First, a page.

J. L. BELL is a Massachusetts writer who specializes in (among other things) the start of the American Revolution in and around Boston. He is particularly interested in the experiences of children in 1765-75. He has published scholarly papers and popular articles for both children and adults. He was consultant for an episode of History Detectives, and contributed to a display at Minute Man National Historic Park.

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Friday, December 23, 2011

Telling the Story of Freedom

My interview with Seamus Heffernan, creator of the new Revolutionary-era comic Freedom, turns to his storytelling.

B75: Freedom starts with a farmboy named Adam Farr heading into Boston to become apprentice to a merchant, It seems to a coming-of-age story. Why did that feel like the right way to approach this topic?

SH: When it comes down to it, Freedom is essentially the coming-of-age story of a nation (though perhaps not the one that readers assume it will be). I wanted the main protagonist’s situation to mirror the situation of the colonies as a whole. Like the recently defeated revolutionaries, his independence is snatched from him the moment he reaches it. And I’m pretty sure every one of us remembers what it was like as a teenager, yearning for the moment when you can throw off your parents’ yoke and strike off on your own.

I feel like if the reader can identify with the character’s situation, and the character’s situation is a metaphor or representation of the larger scene, the reader has a wider experience with which he can engage the story. Also, the contract between the Farrs and the merchant regarding Adam’s apprenticeship becomes a fairly important plot point later on, but I won’t divulge those details.

B75: You mentioned that you began Freedom “when we were hot and heavy into the war on terror” in 2005. Clearly that environment shaped some of the scenes in the first issue—for example, as the Farr brothers go through a military checkpoint at the gate of Boston. Do you want readers to draw direct parallels, or to look at all the situations in new ways?

Both, actually. During my research I was struck by all of the parallels of our founders’ struggle to rid themselves of the British military and that of people in the Middle East struggling against their own enemy, which happened to be us. Regardless of the reasons why, nobody likes it when an army lands on your shores and starts pushing you and your countrymen around. And when that force is overwhelmingly more powerful, you often rely on tactics your enemies decry as craven, dishonorable, even immoral.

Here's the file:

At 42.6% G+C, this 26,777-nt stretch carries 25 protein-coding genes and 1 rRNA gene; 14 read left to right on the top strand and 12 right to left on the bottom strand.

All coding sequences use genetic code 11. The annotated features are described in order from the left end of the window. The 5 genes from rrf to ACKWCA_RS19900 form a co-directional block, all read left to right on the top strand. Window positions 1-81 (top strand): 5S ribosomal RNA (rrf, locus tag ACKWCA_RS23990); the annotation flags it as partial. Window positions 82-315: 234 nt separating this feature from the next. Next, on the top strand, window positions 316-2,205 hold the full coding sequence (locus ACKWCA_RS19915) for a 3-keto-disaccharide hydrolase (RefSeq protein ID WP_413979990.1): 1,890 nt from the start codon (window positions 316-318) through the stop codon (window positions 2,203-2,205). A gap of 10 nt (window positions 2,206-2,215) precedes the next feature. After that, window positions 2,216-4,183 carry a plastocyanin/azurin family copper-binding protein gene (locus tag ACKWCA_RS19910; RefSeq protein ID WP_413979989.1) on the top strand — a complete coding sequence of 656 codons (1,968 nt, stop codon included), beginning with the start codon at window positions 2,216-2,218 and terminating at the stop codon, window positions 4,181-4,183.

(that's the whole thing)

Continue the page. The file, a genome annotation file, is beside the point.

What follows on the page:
I think it’s important for us to remember that we came from a stock of folk whose “betters” reviled them as traitors and terrorists. It’s also important to remember that in many cases, our founders acted as such, out of necessity. So I’d like for my readers to draw parallels so that they can look at all the situations in new ways.
B75: The end of issue No. 1 promises the next story will be about an enslaved girl from Georgia named Minerva. Obviously, since this is a parallel-world version of the Revolution, the war doesn’t have to stop after four more years in 1783. How many plot threads do you have planned out, and how long do you want Freedom to be?

That question is still a little loose in my mind, but I can say that it’s going to be very long. I have a huge, complex epic with many, many plot threads laid out in general, but I honestly have no idea how long it will take to complete. I’m shooting for 3 “books” containing 5-6 chapters, each chapter being a full issue like Freedom No. 1. My greatest wish is to be able to put out one a year, but the style I’ve chosen and the demands of my commercial art career seem likely to hinder that dream.

But regardless, I’m more excited about this project than any other I’ve ever undertaken, and have resigned myself to the notion of it being my life’s work. So this day or the next, it will be done, and it should be a really fun ride along the way.

TOMORROW: The technical side of publishing a Revolutionary comic.

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